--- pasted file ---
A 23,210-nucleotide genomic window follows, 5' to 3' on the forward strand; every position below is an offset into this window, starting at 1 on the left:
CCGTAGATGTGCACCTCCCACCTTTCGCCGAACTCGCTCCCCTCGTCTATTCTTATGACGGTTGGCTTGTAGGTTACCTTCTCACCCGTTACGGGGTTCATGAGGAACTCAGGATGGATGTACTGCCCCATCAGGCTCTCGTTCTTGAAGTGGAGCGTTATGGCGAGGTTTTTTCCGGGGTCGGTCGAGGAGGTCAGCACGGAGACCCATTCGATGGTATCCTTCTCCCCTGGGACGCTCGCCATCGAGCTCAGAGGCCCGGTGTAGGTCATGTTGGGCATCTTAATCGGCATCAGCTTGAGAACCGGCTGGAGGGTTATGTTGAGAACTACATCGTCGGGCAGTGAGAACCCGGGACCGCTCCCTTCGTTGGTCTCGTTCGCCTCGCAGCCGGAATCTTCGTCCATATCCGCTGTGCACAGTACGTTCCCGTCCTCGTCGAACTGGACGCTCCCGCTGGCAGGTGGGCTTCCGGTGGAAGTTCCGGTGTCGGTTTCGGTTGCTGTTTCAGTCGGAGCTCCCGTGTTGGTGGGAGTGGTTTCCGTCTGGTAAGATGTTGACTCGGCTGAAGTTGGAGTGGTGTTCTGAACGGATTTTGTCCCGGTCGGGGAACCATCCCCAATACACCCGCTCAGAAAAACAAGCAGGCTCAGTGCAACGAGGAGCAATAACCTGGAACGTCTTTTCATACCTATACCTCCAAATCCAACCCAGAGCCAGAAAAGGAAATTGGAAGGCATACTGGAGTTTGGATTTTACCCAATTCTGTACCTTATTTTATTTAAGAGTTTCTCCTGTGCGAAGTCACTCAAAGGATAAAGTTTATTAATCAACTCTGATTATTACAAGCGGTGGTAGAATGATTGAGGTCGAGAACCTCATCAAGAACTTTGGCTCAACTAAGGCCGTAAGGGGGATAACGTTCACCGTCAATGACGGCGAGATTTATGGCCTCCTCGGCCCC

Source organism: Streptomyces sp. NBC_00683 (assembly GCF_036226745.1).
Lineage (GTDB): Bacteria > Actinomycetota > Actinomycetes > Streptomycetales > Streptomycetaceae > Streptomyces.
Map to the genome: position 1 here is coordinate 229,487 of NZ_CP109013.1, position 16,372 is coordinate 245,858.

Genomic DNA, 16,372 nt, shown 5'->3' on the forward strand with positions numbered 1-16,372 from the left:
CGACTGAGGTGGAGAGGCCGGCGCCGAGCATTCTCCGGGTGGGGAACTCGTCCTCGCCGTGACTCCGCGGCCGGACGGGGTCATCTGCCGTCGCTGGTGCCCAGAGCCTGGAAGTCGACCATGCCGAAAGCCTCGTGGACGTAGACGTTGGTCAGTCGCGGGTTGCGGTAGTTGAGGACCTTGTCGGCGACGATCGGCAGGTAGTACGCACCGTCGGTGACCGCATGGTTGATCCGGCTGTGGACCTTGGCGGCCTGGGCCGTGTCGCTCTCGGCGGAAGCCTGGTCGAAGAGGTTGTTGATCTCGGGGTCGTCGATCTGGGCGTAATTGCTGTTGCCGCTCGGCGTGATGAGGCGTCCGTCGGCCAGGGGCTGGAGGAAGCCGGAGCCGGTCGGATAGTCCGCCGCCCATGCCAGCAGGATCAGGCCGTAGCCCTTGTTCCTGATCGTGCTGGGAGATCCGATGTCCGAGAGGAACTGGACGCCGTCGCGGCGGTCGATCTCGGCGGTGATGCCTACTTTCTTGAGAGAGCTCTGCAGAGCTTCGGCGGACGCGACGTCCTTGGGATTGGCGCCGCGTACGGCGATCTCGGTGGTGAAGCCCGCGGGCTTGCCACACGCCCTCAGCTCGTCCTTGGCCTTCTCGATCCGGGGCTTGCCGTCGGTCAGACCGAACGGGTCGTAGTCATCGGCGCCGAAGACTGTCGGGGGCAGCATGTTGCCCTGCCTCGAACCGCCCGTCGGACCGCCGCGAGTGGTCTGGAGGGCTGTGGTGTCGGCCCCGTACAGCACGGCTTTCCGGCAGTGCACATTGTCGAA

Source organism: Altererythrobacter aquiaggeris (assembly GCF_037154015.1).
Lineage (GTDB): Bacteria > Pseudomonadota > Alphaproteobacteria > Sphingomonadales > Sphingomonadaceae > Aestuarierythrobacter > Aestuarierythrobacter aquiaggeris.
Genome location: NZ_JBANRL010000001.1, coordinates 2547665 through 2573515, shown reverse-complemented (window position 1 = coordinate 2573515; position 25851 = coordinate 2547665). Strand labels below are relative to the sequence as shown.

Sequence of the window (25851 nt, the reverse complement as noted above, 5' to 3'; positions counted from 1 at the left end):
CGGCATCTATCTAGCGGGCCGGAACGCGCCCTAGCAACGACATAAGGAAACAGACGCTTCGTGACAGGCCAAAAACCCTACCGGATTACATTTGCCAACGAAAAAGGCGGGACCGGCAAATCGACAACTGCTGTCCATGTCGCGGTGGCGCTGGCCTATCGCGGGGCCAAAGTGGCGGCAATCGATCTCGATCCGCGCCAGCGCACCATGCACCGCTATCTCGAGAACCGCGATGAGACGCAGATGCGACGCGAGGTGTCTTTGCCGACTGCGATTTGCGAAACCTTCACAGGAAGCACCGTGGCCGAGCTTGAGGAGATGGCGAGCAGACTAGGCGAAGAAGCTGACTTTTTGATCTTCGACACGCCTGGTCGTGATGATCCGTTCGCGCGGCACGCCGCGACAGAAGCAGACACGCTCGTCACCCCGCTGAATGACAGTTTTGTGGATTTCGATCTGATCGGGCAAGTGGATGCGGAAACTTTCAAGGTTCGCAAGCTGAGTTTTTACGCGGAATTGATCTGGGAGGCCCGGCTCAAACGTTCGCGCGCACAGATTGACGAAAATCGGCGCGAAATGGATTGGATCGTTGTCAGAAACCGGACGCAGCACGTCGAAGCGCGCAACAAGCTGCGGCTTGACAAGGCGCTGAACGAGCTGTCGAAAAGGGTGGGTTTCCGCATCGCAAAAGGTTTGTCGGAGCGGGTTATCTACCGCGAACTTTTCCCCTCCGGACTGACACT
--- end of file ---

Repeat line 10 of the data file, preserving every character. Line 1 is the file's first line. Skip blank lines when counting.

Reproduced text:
Genome location: NZ_JBANRL010000001.1, coordinates 2547665 through 2573515, shown reverse-complemented (window position 1 = coordinate 2573515; position 25851 = coordinate 2547665). Strand labels below are relative to the sequence as shown.